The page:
Don’t judge others for wanting alone time

Taylor Corley, Campus Carrier editor-in-chief

I’m just going to go ahead and say it: I like to be by myself. Don’t get me wrong; I love social interaction, and if you catch me at the right time, I could talk to you for an hour or more. I live with five incredible girls, and one of my favorite parts about college is getting the chance to live with your friends 24/7. But if you’re anything like me, being social can take a lot of energy and you need to take a second or two and just be an introvert. 

I sometimes find myself making what I deem to be “reasonable” excuses as to why I have to cancel social plans. First, let me say that I apologize if I have ever done this to you. It’s nothing personal and the moment I made the plans I really wanted to go, but when Friday afternoon rolls around, the only thing I want to do is get in my bed, or literally just lay on my floor, and do absolutely nothing with absolutely no one. 

Maybe that sounds a little harsh or like I absolutely hate interacting with people, and I don’t mean for it to come out that way. My only point is that as a society, we should normalize saying no to social outings or taking a day to be by yourself without having to make up excuses. A simple “I don’t have the energy” should suffice.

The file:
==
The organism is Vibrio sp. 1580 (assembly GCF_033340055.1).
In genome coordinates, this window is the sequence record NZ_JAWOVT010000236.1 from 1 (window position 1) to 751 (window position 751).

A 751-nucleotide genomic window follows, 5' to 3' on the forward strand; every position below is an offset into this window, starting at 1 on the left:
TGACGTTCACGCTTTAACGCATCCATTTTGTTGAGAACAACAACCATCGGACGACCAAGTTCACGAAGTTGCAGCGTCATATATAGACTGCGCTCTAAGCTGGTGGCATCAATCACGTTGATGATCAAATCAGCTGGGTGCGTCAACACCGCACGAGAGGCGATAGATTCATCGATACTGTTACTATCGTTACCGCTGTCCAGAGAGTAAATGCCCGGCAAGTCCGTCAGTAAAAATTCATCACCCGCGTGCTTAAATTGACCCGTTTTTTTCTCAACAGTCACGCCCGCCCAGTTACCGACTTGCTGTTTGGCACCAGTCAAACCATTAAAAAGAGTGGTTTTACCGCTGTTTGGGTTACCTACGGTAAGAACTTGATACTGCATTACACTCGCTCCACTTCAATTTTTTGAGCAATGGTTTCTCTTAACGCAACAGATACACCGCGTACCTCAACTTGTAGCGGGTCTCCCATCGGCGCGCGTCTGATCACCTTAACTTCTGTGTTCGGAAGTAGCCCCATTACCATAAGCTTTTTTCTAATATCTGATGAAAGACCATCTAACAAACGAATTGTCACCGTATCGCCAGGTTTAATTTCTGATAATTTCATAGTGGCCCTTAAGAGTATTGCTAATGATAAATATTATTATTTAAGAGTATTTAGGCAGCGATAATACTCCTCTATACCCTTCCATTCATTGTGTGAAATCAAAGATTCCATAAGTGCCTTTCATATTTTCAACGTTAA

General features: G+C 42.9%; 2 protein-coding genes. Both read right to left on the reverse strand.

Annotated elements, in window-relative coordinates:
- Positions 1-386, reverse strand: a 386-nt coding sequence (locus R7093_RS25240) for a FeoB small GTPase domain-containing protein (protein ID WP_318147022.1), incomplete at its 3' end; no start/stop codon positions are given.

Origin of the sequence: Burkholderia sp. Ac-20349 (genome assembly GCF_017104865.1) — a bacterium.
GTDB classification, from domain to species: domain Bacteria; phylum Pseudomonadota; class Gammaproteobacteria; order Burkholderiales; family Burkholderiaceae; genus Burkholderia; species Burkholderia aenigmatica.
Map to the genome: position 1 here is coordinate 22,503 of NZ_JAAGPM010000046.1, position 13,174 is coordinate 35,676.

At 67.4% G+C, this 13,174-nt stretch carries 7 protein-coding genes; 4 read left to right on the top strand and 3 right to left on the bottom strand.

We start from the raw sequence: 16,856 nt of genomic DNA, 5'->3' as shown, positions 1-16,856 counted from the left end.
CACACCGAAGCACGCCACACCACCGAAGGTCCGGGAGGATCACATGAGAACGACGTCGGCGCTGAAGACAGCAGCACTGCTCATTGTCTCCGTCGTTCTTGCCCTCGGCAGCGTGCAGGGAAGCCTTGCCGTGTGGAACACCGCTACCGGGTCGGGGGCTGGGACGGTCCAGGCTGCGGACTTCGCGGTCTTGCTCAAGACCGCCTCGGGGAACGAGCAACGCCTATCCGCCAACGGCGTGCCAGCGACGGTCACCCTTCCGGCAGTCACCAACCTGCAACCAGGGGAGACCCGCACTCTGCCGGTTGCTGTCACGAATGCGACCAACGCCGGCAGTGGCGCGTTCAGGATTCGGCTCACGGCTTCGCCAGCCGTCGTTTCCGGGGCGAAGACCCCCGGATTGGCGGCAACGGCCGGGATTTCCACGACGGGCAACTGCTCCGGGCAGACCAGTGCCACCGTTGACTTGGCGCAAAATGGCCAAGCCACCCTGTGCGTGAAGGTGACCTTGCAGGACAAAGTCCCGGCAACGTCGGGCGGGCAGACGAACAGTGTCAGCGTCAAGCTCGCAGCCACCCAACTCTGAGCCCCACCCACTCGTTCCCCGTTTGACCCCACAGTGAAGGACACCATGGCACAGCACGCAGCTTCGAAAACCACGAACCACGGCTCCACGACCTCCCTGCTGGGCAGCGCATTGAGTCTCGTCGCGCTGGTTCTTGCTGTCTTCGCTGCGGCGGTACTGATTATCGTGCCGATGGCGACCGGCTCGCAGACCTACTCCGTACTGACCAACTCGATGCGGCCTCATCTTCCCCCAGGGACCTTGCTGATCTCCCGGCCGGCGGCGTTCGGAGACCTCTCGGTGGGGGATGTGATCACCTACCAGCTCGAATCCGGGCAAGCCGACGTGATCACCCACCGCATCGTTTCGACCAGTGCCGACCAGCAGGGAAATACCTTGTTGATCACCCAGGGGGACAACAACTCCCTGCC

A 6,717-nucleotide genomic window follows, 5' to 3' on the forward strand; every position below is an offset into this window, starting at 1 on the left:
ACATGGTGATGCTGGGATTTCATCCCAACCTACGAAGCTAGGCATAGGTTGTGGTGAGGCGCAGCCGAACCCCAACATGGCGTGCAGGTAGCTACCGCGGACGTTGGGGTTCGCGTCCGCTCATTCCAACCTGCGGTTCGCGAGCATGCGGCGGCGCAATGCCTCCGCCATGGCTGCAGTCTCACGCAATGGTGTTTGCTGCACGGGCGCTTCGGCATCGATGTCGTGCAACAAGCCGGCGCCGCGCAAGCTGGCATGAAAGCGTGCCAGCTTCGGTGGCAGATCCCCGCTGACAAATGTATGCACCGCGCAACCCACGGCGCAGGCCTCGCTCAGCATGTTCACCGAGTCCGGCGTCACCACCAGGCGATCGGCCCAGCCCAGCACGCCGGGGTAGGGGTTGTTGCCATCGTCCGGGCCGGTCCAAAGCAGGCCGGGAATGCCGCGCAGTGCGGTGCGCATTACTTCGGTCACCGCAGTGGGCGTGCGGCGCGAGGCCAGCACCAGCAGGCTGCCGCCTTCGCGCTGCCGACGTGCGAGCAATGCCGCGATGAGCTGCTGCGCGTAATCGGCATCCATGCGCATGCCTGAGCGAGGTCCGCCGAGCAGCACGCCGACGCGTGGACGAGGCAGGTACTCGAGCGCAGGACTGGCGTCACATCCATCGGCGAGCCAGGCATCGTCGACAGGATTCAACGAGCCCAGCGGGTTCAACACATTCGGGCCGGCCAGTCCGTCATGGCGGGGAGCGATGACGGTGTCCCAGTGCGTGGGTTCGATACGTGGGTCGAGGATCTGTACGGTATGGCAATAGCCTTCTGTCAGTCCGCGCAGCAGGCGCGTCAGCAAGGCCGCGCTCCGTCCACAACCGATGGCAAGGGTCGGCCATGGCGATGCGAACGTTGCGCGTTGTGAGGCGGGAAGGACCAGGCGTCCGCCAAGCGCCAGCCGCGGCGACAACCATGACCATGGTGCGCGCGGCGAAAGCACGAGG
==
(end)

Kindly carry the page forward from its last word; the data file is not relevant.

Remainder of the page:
For me, I’m always afraid of saying no because I don’t want to make people feel bad. I don’t want anyone to think that I don’t want to hang out with them or to never invite me out again because they think I’ll say no. But I know at the same time that because of stress, or lack of sleep, or anything else that my mind is overanalyzing, I’m also not going to be present, and it wouldn’t be a fun time for either of us. 

My favorite part about embracing my introverted side is sitting in my room watching movie after movie after movie and not having to think about anything beyond the walls of my plant-covered dorm room. The alternative, of course, is going for a drive and listening to music in my car, which I can promise is just as therapeutic. 

I think that even if we hate to admit it, we all find ourselves craving alone time. And if it’s too hard to explicitly say we like to be by ourselves, we can all at least admit to the sigh of relief after a really busy day when you finally get in your car and it’s silent, or walk into an empty dorm with your bed waiting just for you. 

It’s important to realize that there is a difference between feeling alone and being alone. I’m not saying I like to feel alone, and I have the most incredible friends, family and mentors in my life who make sure I never feel this way. I like to be that for other people too, which is why I try to be as extroverted as possible so that people know I’m someone they can talk to. I just think that being introverted, whether it’s once a month, once a week or every single day of your life, should not be stigmatized. 

The best way to break this stigma and stop putting pressure on people to be in a bubbly, social mood all of the time is to practice having empathy and understanding. We all have busy days. We all have lives outside of being a student. We all have stuff that bothers us more on some days than it does others. We all get tired. That doesn’t mean we love our friends any less, it just means that we shouldn’t take it personally if they blow off dinner plans to take a nap. 

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